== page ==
Pull the Plug On the Brew Pub

Pull the Plug On the Brew Pub

In the best of times, a city government spending $2.1 million to renovate a government owned building to facilitate a restaurant would be tough to justify. But given the facts surrounding the City of Tallahassee’s venture into what is now called the Brew Pub at Cascades Park, it is hard to believe that the City Commission could vote 5-0 to move forward with such a project.

Understand, it is not hard to believe that City Commissioners would support using funds from the Community Redevelopment Agency (CRA) to get into the restaurant business. They have already invested your tax money in hotels, student housing projects, and commercial office space. But could they vote to use sales tax dollars earmarked for public works projects to build a restaurant? Sadly, the answer is yes.

Last year the CRA voted to spend approximately $800,000 to renovate the Old Electric Building located in Cascades Park to accommodate a restaurant. The original investment of CRA funds turned out not to be sufficient to properly fund the project. But this did not deter the City.

When an analysis determined that more money was needed for this venture, the City Commission voted on July 10, 2013 to move $1.3 million in funds left over from public works projects to the Brew Pub project. Yes, tax money dedicated to improving roads and our City’s infrastructure is being used to finance a restaurant.

This transfer of your tax dollars comes during a budget cycle that started with a $5 million deficit that will ultimately be addressed by an increase in the gas tax and a delay in hiring additional police officers.

Raise taxes, cut police officers…..and build a restaurant!

And that’s not all. The fact that the original bid winner pulled out of the project did not deter the City either. Instead of rebidding the project, the City Commission voted 5-0 to sign a contract with a new business entity that was created 10 days before the vote to add an additional $1.3 million to the project budget. And by the way, the owner of this new business entity is the campaign treasurer for Mayoral candidate Andrew Gillum.

Beyond the budget implications and the insider dealings, this project is a text book example of the consequences of government getting into a business that operates just fine in the free market.

First, there is the irony of restaurant owners in Leon County paying taxes that go to fund a business that will be their competition. And then there is the City spending on food.

The City of Tallahassee spends approximately $130,000 a year on food. Several different vendors provide the food. However, one must ask, if the City has a vested interest in a restaurant, does this mean they will start buying food from “their” restaurant at the expense of other restaurants they have traditionally supported?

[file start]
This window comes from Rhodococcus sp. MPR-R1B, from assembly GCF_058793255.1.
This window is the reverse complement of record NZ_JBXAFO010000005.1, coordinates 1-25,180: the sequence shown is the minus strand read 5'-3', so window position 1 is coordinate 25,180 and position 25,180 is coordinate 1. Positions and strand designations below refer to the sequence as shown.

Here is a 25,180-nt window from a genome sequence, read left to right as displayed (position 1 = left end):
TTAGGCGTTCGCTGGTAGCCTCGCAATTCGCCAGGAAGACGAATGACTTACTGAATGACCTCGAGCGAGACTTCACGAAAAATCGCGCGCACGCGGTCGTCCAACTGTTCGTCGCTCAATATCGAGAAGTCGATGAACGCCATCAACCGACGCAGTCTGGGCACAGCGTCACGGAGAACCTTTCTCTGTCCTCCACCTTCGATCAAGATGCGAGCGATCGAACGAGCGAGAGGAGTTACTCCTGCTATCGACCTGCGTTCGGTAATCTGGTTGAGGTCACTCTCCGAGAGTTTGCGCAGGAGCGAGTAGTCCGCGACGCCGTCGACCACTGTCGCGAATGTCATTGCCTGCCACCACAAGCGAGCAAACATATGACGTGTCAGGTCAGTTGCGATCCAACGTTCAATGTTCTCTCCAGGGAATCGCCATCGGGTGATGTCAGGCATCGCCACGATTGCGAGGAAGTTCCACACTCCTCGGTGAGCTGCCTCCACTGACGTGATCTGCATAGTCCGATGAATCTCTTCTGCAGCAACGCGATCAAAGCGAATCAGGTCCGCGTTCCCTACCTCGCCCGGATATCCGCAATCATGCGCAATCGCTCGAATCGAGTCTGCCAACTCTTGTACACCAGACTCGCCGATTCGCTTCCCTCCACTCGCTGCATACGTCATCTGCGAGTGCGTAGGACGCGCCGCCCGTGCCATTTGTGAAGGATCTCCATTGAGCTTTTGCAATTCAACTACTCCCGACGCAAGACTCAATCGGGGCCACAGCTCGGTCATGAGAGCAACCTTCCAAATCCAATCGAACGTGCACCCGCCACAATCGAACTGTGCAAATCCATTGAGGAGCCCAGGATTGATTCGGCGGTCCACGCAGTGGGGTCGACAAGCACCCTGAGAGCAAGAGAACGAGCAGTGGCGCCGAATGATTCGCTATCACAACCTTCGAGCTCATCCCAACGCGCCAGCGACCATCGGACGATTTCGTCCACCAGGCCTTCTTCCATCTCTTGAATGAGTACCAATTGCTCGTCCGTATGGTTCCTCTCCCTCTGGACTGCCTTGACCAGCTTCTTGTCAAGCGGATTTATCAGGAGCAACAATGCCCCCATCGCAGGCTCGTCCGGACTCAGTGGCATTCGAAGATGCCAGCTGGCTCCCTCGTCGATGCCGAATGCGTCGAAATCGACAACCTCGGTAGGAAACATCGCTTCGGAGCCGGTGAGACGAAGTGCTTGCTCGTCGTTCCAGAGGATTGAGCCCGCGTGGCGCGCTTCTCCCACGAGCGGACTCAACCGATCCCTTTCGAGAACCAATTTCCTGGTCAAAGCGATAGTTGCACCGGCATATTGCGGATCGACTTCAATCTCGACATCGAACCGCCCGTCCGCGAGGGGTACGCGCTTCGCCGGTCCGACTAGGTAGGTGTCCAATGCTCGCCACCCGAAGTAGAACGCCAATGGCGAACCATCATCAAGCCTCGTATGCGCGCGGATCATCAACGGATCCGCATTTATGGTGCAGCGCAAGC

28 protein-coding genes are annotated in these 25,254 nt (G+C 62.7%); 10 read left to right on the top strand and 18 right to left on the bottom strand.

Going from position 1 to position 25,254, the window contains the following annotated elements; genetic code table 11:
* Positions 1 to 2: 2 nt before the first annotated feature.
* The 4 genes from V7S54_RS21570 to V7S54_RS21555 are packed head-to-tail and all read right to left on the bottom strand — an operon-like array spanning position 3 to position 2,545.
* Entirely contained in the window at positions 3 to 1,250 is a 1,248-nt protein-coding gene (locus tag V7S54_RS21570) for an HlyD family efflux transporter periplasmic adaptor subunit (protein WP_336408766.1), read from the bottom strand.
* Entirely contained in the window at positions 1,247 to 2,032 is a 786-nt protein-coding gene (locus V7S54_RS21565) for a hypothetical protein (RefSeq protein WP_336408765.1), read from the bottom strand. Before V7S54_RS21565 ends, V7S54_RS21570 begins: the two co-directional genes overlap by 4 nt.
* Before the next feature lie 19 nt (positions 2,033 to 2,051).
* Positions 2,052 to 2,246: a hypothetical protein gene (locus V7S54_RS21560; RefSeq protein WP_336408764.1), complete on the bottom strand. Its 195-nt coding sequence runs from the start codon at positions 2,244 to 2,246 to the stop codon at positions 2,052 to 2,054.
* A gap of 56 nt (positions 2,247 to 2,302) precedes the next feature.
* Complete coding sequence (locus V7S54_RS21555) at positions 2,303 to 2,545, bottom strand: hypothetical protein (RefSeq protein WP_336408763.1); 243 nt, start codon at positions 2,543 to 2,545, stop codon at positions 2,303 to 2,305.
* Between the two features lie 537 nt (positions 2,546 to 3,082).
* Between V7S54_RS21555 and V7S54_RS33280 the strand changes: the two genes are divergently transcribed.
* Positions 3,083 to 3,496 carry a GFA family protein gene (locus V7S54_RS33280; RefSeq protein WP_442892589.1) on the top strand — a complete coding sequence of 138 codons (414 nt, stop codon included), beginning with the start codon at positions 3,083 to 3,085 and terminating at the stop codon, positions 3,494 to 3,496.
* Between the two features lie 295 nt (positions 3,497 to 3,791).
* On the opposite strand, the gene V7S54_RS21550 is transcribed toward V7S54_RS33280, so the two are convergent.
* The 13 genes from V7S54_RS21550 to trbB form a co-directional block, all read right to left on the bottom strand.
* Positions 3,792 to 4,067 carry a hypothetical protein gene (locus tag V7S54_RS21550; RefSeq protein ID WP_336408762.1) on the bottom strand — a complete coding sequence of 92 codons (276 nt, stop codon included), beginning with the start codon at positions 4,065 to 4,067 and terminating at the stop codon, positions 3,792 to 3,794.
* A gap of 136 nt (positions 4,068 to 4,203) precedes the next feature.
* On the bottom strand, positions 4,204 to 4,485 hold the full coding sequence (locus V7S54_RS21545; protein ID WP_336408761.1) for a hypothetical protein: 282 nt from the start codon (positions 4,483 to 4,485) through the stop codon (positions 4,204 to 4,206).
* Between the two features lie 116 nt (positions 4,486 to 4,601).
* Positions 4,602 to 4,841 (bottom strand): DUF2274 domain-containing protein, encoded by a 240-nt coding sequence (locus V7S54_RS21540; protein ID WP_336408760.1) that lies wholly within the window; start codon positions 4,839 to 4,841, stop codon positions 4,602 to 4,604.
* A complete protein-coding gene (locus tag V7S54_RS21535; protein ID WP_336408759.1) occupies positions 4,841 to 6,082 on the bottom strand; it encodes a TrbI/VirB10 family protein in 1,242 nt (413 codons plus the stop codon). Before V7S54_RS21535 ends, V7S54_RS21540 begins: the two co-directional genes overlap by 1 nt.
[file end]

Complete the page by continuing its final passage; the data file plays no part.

Ironically, it was Commissioner Gillum that voted to tear down the building years ago because it was not worth saving. But he lost that vote. And now he has to deal with a project that could be a poster child for crony capitalism, even though, personally, he has no financial interest in the restaurant.

Look, lots of people want to go to a place where everyone knows their name, but the City Commissioners, led by Commissioner Andrew Gillum, need to do the right thing and pull the plug on the Brew Pub!

5 Responses to "Pull the Plug On the Brew Pub"

  1. This is so totally WRONG from so many different aspects. With the inside info on this issue how many of the commissioners and their cronies have there fingers in the cash pot to benefit themselves.Even if the answer is none, why is the government in the retail business. If a restaurant wants to build a restaurant then they should use their own money.When people invest their own money it is more carefully guarded and when they have the use of other peoples’ money it is not protected form poor management. NO NO NO It is grossly unfair to the other restaurants that would be subsiding this venture.

  2. Has anyone tested the Constitutionality about what the City is doing (operating a business which competes with similar businesses that are TAXED by the City)? I learned many years ago that the City (Which owns our local utilities) charges a 10% fee to anyone who operates a competing energy utility within the corporate City limits.

    This appears to be a major conflict of interest and the same could be said about any other business which is owned by the City whether Hotels or restaurants or any other venture. If I had deeper pockets, I would spend the money to have this tested in the Courts.


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